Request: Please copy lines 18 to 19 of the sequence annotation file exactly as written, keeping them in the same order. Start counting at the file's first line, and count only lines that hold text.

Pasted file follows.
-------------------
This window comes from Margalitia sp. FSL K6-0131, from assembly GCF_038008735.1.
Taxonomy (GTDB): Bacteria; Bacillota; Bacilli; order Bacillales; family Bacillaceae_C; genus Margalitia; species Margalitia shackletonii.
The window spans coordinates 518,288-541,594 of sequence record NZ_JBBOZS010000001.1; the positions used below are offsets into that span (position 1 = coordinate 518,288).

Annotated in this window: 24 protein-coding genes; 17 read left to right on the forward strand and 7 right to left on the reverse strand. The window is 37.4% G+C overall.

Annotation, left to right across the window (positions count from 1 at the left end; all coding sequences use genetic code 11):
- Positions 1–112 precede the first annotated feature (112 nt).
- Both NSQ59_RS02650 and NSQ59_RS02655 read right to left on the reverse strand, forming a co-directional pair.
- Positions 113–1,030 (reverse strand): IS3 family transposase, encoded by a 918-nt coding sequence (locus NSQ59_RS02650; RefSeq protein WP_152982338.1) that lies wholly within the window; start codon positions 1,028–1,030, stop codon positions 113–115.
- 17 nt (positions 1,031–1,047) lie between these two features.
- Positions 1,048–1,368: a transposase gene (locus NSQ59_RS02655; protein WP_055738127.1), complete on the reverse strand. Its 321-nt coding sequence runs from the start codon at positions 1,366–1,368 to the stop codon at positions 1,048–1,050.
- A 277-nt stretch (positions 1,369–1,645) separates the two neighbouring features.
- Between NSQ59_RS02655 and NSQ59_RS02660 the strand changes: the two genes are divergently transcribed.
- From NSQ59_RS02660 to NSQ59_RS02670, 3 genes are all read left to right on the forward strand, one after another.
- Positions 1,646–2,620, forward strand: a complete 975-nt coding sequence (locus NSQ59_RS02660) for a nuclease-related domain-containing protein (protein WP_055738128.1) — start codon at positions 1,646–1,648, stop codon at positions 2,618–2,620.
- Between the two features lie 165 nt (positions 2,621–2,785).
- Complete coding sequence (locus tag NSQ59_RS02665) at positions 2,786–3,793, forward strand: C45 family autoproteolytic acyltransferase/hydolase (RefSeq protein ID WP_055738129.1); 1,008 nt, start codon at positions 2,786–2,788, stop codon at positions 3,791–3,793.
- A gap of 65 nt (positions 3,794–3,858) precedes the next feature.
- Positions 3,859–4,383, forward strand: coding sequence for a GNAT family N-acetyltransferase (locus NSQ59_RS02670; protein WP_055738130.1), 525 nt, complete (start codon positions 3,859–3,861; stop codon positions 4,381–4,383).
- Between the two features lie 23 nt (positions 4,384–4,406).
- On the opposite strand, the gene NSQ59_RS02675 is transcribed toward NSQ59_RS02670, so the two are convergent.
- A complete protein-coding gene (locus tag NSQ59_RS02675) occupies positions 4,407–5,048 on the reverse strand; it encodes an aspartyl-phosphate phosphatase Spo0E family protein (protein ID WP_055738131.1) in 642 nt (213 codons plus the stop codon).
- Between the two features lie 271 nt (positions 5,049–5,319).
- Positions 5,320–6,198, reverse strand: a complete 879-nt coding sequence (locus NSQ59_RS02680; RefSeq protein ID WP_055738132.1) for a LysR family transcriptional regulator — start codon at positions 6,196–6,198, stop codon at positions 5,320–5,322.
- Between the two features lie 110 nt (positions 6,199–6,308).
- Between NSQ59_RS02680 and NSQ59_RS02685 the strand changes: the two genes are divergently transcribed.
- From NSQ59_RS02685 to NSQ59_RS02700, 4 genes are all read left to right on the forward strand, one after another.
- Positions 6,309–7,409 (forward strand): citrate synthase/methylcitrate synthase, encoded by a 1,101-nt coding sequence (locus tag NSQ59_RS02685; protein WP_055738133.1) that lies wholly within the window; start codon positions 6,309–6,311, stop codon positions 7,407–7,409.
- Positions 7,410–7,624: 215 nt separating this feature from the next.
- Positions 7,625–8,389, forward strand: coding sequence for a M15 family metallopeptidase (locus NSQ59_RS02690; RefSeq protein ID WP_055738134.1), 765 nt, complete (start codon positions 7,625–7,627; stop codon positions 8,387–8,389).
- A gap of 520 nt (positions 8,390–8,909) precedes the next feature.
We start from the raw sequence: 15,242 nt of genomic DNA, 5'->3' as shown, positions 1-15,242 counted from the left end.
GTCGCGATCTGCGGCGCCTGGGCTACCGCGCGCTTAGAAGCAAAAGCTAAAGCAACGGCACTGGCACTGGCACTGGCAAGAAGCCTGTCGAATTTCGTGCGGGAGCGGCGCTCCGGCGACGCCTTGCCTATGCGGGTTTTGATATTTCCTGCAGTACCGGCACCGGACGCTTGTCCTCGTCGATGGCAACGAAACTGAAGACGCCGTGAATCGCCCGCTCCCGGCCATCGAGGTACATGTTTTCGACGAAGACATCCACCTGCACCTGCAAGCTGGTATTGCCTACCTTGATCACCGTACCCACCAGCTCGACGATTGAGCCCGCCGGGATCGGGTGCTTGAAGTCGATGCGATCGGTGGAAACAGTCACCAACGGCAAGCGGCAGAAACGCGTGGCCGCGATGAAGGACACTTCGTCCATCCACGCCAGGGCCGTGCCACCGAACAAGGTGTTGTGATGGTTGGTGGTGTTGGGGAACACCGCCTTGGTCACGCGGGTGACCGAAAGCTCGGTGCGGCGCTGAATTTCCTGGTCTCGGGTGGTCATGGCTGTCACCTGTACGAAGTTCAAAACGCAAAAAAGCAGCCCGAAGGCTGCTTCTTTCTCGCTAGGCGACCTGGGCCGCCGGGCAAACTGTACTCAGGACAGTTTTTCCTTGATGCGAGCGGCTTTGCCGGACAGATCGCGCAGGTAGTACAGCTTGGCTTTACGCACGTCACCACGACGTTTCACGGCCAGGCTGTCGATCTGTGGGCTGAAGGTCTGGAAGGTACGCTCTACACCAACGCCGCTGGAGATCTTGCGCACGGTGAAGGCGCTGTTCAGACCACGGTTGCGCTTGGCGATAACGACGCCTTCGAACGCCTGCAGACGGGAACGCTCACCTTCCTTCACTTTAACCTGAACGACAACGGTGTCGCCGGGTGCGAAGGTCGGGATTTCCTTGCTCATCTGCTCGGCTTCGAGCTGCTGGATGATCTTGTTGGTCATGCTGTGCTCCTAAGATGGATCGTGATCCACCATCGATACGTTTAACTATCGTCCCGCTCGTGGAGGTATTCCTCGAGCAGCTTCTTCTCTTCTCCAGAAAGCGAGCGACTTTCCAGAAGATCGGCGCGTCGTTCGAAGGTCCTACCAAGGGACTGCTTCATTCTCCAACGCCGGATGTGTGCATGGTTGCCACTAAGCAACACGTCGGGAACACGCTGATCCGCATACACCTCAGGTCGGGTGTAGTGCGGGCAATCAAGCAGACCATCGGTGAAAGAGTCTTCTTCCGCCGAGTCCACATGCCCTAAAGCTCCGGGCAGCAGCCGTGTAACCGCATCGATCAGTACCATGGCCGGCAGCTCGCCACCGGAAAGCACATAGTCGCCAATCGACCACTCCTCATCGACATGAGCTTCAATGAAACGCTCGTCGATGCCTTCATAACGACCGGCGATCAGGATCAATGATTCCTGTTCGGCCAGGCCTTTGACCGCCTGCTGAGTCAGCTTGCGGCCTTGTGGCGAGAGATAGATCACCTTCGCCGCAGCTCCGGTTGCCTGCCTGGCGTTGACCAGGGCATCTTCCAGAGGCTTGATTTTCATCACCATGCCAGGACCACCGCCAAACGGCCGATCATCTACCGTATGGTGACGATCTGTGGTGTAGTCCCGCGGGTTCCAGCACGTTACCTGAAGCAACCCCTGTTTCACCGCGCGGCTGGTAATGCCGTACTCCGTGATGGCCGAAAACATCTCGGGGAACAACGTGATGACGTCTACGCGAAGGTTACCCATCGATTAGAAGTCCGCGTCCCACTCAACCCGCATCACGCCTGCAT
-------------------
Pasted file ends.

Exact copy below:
- Positions 3,859–4,383, forward strand: coding sequence for a GNAT family N-acetyltransferase (locus NSQ59_RS02670; protein WP_055738130.1), 525 nt, complete (start codon positions 3,859–3,861; stop codon positions 4,381–4,383).
- Between the two features lie 23 nt (positions 4,384–4,406).